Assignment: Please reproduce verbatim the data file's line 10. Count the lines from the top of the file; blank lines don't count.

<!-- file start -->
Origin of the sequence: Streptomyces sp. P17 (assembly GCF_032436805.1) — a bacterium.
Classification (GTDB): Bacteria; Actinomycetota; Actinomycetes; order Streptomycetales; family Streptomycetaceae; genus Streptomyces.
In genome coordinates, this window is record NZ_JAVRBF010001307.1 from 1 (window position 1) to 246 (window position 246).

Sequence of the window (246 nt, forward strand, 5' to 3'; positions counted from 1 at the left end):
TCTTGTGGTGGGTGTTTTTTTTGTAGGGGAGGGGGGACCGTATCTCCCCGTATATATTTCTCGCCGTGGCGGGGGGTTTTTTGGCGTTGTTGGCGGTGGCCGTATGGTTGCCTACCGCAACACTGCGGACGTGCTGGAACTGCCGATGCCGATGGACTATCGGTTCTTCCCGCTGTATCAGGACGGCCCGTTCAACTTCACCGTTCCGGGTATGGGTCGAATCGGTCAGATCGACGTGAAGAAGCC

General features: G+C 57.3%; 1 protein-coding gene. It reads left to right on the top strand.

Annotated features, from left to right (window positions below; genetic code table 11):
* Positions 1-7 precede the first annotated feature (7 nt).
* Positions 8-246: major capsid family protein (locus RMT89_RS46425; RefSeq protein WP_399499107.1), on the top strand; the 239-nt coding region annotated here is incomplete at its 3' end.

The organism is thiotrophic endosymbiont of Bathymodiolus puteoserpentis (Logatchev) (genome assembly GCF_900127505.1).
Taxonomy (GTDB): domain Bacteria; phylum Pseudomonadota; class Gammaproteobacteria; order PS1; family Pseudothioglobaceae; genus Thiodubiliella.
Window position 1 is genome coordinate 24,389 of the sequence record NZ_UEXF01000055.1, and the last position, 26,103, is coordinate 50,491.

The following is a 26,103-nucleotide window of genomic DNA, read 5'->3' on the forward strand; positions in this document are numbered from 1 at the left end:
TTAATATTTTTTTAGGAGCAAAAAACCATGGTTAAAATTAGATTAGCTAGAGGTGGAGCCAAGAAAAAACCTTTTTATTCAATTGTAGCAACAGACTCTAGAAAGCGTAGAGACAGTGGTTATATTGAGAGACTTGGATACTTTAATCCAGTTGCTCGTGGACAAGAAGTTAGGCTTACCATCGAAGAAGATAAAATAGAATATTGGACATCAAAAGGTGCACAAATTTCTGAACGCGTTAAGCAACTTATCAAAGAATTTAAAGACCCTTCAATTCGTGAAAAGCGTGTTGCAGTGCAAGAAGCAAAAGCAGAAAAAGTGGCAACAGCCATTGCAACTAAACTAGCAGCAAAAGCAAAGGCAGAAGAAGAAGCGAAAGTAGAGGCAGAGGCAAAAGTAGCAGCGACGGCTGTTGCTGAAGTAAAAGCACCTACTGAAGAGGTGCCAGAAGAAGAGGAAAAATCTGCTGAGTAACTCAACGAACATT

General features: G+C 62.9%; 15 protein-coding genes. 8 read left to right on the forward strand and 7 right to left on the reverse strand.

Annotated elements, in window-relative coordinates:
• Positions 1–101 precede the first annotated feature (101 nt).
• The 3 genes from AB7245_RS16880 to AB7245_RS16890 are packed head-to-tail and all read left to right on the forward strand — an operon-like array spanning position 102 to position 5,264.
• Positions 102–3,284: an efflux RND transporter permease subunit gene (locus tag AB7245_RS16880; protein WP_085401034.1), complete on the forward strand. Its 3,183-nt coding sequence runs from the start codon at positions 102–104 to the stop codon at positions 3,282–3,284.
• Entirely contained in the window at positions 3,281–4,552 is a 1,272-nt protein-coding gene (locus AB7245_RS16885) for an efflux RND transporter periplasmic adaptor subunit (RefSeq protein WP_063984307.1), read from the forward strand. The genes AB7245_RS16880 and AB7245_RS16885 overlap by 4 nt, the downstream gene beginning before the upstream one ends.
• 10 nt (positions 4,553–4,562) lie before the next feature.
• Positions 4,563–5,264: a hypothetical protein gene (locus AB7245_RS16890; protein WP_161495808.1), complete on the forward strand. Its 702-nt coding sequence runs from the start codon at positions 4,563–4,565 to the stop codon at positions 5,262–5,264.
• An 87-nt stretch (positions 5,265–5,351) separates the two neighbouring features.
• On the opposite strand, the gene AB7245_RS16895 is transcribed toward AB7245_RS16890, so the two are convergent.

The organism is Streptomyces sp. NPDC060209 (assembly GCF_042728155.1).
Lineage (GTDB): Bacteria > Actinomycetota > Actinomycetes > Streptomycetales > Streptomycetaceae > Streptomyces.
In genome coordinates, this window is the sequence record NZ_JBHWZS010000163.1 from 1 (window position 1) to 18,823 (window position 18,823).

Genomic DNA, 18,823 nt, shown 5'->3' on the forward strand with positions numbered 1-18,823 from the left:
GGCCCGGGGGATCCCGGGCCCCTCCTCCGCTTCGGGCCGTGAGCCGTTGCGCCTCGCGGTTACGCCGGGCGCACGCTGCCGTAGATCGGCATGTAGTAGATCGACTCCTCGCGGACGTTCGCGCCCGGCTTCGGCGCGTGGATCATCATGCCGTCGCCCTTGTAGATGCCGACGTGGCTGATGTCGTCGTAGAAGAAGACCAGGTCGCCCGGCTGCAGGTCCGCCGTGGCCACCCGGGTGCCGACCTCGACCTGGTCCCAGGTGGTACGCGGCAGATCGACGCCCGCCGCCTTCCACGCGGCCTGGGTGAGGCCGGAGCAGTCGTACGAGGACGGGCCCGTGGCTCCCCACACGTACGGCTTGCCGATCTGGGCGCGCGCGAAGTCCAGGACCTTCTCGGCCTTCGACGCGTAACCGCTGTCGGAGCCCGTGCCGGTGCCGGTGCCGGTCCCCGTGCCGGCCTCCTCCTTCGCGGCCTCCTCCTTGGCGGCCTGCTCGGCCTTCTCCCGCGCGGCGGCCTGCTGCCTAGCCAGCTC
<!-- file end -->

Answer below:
The organism is thiotrophic endosymbiont of Bathymodiolus puteoserpentis (Logatchev) (genome assembly GCF_900127505.1).